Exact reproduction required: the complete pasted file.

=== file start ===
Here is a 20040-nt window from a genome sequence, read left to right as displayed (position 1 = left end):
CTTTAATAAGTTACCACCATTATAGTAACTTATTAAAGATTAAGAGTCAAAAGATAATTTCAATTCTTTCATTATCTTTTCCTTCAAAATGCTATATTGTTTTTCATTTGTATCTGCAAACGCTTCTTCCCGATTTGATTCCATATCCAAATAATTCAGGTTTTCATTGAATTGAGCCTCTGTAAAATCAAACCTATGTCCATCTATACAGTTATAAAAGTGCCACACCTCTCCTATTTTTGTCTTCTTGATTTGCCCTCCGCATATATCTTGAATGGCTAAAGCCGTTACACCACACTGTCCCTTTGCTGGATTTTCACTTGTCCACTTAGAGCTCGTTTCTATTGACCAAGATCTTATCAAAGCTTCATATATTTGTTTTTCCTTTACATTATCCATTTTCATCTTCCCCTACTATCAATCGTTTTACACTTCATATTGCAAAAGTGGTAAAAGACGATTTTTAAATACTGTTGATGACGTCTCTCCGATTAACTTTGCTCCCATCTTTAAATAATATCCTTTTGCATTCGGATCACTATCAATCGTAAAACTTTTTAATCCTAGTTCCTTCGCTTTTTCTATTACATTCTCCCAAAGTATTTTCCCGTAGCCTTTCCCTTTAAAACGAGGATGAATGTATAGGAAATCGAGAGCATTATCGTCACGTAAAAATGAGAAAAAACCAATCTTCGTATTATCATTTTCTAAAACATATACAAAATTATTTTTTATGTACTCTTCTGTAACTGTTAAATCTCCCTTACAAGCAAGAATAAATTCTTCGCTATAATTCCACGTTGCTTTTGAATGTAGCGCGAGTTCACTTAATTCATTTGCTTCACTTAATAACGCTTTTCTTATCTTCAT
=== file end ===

Here is a 20040-nt window from a genome sequence, read left to right as displayed (position 1 = left end):
CTTTAATAAGTTACCACCATTATAGTAACTTATTAAAGATTAAGAGTCAAAAGATAATTTCAATTCTTTCATTATCTTTTCCTTCAAAATGCTATATTGTTTTTCATTTGTATCTGCAAACGCTTCTTCCCGATTTGATTCCATATCCAAATAATTCAGGTTTTCATTGAATTGAGCCTCTGTAAAATCAAACCTATGTCCATCTATACAGTTATAAAAGTGCCACACCTCTCCTATTTTTGTCTTCTTGATTTGCCCTCCGCATATATCTTGAATGGCTAAAGCCGTTACACCACACTGTCCCTTTGCTGGATTTTCACTTGTCCACTTAGAGCTCGTTTCTATTGACCAAGATCTTATCAAAGCTTCATATATTTGTTTTTCCTTTACATTATCCATTTTCATCTTCCCCTACTATCAATCGTTTTACACTTCATATTGCAAAAGTGGTAAAAGACGATTTTTAAATACTGTTGATGACGTCTCTCCGATTAACTTTGCTCCCATCTTTAAATAATATCCTTTTGCATTCGGATCACTATCAATCGTAAAACTTTTTAATCCTAGTTCCTTCGCTTTTTCTATTACATTCTCCCAAAGTATTTTCCCGTAGCCTTTCCCTTTAAAACGAGGATGAATGTATAGGAAATCGAGAGCATTATCGTCACGTAAAAATGAGAAAAAACCAATCTTCGTATTATCATTTTCTAAAACATATACAAAATTATTTTTTATGTACTCTTCTGTAACTGTTAAATCTCCCTTACAAGCAAGAATAAATTCTTCGCTATAATTCCACGTTGCTTTTGAATGTAGCGCGAGTTCACTTAATTCATTTGCTTCACTTAATAACGCTTTTCTTATCTTCAT